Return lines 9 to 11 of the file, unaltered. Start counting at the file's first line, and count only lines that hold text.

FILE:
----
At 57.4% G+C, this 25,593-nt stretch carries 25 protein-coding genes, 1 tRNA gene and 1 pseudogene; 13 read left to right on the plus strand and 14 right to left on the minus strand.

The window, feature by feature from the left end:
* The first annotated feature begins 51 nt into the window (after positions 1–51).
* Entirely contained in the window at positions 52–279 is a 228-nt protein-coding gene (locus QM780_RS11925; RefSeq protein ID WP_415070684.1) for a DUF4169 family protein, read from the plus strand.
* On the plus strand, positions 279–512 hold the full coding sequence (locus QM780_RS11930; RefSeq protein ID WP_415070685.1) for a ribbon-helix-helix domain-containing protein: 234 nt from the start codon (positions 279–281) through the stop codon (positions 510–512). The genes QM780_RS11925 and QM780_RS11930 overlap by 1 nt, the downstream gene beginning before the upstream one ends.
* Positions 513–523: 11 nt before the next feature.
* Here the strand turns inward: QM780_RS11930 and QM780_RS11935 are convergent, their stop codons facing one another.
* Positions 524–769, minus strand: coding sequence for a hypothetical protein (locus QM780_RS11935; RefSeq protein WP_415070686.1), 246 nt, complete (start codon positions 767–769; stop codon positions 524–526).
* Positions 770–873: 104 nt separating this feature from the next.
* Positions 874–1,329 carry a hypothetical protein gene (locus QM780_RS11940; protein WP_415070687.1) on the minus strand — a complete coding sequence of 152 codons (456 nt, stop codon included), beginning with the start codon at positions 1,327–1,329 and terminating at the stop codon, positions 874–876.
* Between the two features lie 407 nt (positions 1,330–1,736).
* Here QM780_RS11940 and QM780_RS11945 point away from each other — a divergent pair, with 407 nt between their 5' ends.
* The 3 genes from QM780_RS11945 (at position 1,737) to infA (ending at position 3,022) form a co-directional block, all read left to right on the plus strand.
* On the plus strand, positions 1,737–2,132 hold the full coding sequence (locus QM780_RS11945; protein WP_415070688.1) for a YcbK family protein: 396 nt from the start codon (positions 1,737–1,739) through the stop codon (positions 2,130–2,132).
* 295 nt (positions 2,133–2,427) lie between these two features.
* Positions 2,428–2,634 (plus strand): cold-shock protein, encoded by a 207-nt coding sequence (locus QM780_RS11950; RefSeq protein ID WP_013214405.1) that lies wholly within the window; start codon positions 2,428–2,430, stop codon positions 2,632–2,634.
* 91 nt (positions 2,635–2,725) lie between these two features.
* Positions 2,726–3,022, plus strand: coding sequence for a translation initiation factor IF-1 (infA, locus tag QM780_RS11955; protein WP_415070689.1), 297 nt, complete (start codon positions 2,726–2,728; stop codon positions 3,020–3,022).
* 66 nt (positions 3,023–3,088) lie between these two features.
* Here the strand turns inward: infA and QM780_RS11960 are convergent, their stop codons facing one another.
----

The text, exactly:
* Positions 770–873: 104 nt separating this feature from the next.
* Positions 874–1,329 carry a hypothetical protein gene (locus QM780_RS11940; protein WP_415070687.1) on the minus strand — a complete coding sequence of 152 codons (456 nt, stop codon included), beginning with the start codon at positions 1,327–1,329 and terminating at the stop codon, positions 874–876.
* Between the two features lie 407 nt (positions 1,330–1,736).